1. You’re right. I think that technology’s rapid advance has far outpaced society’s ability to form moral standards for the new abilities it gives us. The information age is still in it’s infant phase and it’s very difficult to see where it’s going. Very interesting to watch, as well! 

      Thanks for the comment — I’d be interested to see where your research takes you, if you are planning on publishing anything at the end of it… 

  2. Mark WIlliamson avatar
    Mark WIlliamson

    Yo Tom,

    Hope you’re well mate. Sorry to see you off Facebook but it’s only facebook! For what it’s worth I was waiting for the officially sanctioned photos & your announcement before I barged in with congrats! 

    Anyway, will catch you on Skype at some point hopefully, for me a much better way of chatting to friends but for some reason cannot seem to get anyone to sign up to the bloody thing! Think FB video chat is coming in soon but like standard FB chat there will generally be more people on there you don’t want to chat to than do and so everyone will end up going offline! 

    Got you in my rss so will keep an eye out! 

    Cheers mate,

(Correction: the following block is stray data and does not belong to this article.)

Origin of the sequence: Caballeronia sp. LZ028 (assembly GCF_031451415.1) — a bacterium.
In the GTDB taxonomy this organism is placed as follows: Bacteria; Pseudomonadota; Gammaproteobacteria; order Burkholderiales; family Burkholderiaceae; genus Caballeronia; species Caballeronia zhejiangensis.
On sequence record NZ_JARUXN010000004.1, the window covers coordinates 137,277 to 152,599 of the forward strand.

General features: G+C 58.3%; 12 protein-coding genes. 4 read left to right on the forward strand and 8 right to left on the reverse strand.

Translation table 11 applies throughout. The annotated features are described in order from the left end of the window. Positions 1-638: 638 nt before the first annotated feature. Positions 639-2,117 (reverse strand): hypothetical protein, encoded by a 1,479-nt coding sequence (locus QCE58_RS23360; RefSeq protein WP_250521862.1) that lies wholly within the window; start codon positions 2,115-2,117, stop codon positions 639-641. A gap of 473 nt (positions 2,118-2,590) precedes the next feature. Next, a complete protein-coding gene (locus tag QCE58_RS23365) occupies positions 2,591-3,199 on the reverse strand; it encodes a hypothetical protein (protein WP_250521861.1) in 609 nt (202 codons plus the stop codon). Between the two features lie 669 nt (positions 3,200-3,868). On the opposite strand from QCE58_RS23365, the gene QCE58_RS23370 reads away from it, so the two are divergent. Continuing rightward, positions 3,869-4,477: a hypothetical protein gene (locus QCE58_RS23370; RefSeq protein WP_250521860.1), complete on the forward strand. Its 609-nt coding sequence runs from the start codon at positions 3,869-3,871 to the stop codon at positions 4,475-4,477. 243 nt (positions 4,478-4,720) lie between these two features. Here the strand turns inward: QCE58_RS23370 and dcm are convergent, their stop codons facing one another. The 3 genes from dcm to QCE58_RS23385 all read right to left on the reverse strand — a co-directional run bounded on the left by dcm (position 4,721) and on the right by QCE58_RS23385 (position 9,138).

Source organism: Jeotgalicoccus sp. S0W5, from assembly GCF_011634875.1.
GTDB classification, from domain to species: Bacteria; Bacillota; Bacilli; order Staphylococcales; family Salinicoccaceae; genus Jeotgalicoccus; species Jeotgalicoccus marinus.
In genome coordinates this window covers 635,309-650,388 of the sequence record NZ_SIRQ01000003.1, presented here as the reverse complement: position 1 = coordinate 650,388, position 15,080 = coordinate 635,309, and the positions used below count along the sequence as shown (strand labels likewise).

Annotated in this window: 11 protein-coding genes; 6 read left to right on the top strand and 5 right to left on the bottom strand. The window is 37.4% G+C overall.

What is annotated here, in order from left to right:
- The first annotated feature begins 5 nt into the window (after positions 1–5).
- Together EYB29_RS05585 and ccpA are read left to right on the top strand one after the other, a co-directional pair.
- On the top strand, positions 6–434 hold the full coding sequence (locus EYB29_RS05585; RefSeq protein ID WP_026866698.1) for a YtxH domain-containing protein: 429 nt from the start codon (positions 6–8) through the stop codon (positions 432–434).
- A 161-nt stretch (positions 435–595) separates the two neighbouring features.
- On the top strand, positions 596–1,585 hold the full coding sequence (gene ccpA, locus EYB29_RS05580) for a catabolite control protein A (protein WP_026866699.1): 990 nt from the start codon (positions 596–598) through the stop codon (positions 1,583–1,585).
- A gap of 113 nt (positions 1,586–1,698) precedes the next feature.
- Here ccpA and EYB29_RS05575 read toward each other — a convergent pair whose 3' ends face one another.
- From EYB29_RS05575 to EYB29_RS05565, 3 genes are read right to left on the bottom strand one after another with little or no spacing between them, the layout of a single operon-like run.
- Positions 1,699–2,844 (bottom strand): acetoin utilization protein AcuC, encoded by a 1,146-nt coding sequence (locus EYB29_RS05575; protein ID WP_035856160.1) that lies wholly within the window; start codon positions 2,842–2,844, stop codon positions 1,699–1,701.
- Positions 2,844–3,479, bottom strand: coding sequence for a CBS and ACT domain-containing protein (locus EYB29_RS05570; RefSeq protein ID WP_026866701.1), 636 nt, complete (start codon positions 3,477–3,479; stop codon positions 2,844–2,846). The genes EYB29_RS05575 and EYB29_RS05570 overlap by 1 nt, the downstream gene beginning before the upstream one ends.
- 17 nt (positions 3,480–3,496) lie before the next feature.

oh, and congrats by the way! 

  3. Hi Tom, Congrats to you both. I’m glad I have less hours in the day to waste on facebook. When are you back on the road? 

    1. Thanks Peter! We’re planning to get going as soon as spring creeps over the mountains — probably March or April. In the meantime I’m doing plenty of more intimate local trips in the back-country. Bon voyage to you… 

      (Peter’s cycling the length of Africa for Against Malaria — his fantastic site is at!)

  4. Hi Tom,

    I totally agree with your argument about facebook. This does, however, make me a hypocrite as I spend an hour a day on the bloomin’ thing. 

    I do not, however, subscribe to all the event invitation/wierd applications/general b*****ks that goes with it.